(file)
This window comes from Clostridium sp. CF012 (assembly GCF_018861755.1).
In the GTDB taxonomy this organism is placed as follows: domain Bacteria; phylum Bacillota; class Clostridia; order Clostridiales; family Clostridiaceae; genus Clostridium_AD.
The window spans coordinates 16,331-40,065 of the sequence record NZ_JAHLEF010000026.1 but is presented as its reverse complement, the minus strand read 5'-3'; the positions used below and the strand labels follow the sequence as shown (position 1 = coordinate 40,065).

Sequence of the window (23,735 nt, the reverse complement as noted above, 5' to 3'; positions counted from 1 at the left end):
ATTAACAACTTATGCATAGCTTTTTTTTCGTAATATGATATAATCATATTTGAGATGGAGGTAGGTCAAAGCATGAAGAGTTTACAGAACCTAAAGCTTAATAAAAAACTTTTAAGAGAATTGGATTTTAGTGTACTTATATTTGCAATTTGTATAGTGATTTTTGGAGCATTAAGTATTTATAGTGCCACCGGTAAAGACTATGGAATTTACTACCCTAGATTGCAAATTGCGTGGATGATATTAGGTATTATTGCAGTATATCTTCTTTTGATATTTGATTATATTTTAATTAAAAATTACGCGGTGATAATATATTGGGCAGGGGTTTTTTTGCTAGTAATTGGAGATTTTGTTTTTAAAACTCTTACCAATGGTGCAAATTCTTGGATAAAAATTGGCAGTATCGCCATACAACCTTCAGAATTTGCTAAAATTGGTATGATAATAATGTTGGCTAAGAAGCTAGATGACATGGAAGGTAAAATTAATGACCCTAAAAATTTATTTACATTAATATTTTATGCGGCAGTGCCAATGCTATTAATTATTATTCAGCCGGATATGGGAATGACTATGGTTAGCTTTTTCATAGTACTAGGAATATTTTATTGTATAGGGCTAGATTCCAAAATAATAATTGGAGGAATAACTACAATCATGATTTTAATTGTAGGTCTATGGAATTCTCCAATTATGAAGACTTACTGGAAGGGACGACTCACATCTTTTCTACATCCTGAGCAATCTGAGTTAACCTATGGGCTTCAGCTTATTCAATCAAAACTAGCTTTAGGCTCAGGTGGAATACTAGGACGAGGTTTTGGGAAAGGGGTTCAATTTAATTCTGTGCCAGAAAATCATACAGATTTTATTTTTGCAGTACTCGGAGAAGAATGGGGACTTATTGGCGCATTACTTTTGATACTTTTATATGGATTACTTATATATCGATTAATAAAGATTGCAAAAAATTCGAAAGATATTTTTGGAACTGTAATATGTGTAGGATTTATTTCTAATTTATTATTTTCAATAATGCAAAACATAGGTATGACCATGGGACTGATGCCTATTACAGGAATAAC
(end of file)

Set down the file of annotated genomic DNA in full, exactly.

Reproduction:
This window comes from Clostridium sp. CF012 (assembly GCF_018861755.1).
In the GTDB taxonomy this organism is placed as follows: domain Bacteria; phylum Bacillota; class Clostridia; order Clostridiales; family Clostridiaceae; genus Clostridium_AD.
The window spans coordinates 16,331-40,065 of the sequence record NZ_JAHLEF010000026.1 but is presented as its reverse complement, the minus strand read 5'-3'; the positions used below and the strand labels follow the sequence as shown (position 1 = coordinate 40,065).

Sequence of the window (23,735 nt, the reverse complement as noted above, 5' to 3'; positions counted from 1 at the left end):
ATTAACAACTTATGCATAGCTTTTTTTTCGTAATATGATATAATCATATTTGAGATGGAGGTAGGTCAAAGCATGAAGAGTTTACAGAACCTAAAGCTTAATAAAAAACTTTTAAGAGAATTGGATTTTAGTGTACTTATATTTGCAATTTGTATAGTGATTTTTGGAGCATTAAGTATTTATAGTGCCACCGGTAAAGACTATGGAATTTACTACCCTAGATTGCAAATTGCGTGGATGATATTAGGTATTATTGCAGTATATCTTCTTTTGATATTTGATTATATTTTAATTAAAAATTACGCGGTGATAATATATTGGGCAGGGGTTTTTTTGCTAGTAATTGGAGATTTTGTTTTTAAAACTCTTACCAATGGTGCAAATTCTTGGATAAAAATTGGCAGTATCGCCATACAACCTTCAGAATTTGCTAAAATTGGTATGATAATAATGTTGGCTAAGAAGCTAGATGACATGGAAGGTAAAATTAATGACCCTAAAAATTTATTTACATTAATATTTTATGCGGCAGTGCCAATGCTATTAATTATTATTCAGCCGGATATGGGAATGACTATGGTTAGCTTTTTCATAGTACTAGGAATATTTTATTGTATAGGGCTAGATTCCAAAATAATAATTGGAGGAATAACTACAATCATGATTTTAATTGTAGGTCTATGGAATTCTCCAATTATGAAGACTTACTGGAAGGGACGACTCACATCTTTTCTACATCCTGAGCAATCTGAGTTAACCTATGGGCTTCAGCTTATTCAATCAAAACTAGCTTTAGGCTCAGGTGGAATACTAGGACGAGGTTTTGGGAAAGGGGTTCAATTTAATTCTGTGCCAGAAAATCATACAGATTTTATTTTTGCAGTACTCGGAGAAGAATGGGGACTTATTGGCGCATTACTTTTGATACTTTTATATGGATTACTTATATATCGATTAATAAAGATTGCAAAAAATTCGAAAGATATTTTTGGAACTGTAATATGTGTAGGATTTATTTCTAATTTATTATTTTCAATAATGCAAAACATAGGTATGACCATGGGACTGATGCCTATTACAGGAATAAC